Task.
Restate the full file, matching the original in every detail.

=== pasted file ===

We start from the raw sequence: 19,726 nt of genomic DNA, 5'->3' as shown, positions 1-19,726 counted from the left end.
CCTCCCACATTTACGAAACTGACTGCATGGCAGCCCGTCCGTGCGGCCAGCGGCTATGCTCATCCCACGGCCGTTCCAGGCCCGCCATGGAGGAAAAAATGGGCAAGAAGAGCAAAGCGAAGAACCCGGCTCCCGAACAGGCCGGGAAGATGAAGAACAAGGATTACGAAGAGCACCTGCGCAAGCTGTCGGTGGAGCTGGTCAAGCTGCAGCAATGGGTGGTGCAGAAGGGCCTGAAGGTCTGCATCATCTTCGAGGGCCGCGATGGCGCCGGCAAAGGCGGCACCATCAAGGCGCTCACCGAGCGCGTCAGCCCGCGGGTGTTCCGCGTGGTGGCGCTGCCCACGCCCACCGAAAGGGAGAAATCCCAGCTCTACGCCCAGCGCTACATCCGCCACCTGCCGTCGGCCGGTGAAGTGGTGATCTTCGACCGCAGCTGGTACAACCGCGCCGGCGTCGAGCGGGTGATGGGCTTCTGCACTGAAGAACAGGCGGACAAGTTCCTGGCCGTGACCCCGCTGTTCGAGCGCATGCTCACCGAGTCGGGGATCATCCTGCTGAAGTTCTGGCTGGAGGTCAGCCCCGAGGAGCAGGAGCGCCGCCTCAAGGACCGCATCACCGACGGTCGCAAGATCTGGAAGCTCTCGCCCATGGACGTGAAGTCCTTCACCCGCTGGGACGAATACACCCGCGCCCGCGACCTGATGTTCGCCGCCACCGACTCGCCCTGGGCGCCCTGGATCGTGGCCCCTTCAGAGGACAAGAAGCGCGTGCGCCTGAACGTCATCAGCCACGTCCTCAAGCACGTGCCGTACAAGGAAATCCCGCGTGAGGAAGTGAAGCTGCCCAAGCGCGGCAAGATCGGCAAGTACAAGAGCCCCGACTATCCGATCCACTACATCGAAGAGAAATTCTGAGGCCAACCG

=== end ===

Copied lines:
We start from the raw sequence: 19,726 nt of genomic DNA, 5'->3' as shown, positions 1-19,726 counted from the left end.
CCTCCCACATTTACGAAACTGACTGCATGGCAGCCCGTCCGTGCGGCCAGCGGCTATGCTCATCCCACGGCCGTTCCAGGCCCGCCATGGAGGAAAAAATGGGCAAGAAGAGCAAAGCGAAGAACCCGGCTCCCGAACAGGCCGGGAAGATGAAGAACAAGGATTACGAAGAGCACCTGCGCAAGCTGTCGGTGGAGCTGGTCAAGCTGCAGCAATGGGTGGTGCAGAAGGGCCTGAAGGTCTGCATCATCTTCGAGGGCCGCGATGGCGCCGGCAAAGGCGGCACCATCAAGGCGCTCACCGAGCGCGTCAGCCCGCGGGTGTTCCGCGTGGTGGCGCTGCCCACGCCCACCGAAAGGGAGAAATCCCAGCTCTACGCCCAGCGCTACATCCGCCACCTGCCGTCGGCCGGTGAAGTGGTGATCTTCGACCGCAGCTGGTACAACCGCGCCGGCGTCGAGCGGGTGATGGGCTTCTGCACTGAAGAACAGGCGGACAAGTTCCTGGCCGTGACCCCGCTGTTCGAGCGCATGCTCACCGAGTCGGGGATCATCCTGCTGAAGTTCTGGCTGGAGGTCAGCCCCGAGGAGCAGGAGCGCCGCCTCAAGGACCGCATCACCGACGGTCGCAAGATCTGGAAGCTCTCGCCCATGGACGTGAAGTCCTTCACCCGCTGGGACGAATACACCCGCGCCCGCGACCTGATGTTCGCCGCCACCGACTCGCCCTGGGCGCCCTGGATCGTGGCCCCTTCAGAGGACAAGAAGCGCGTGCGCCTGAACGTCATCAGCCACGTCCTCAAGCACGTGCCGTACAAGGAAATCCCGCGTGAGGAAGTGAAGCTGCCCAAGCGCGGCAAGATCGGCAAGTACAAGAGCCCCGACTATCCGATCCACTACATCGAAGAGAAATTCTGAGGCCAACCG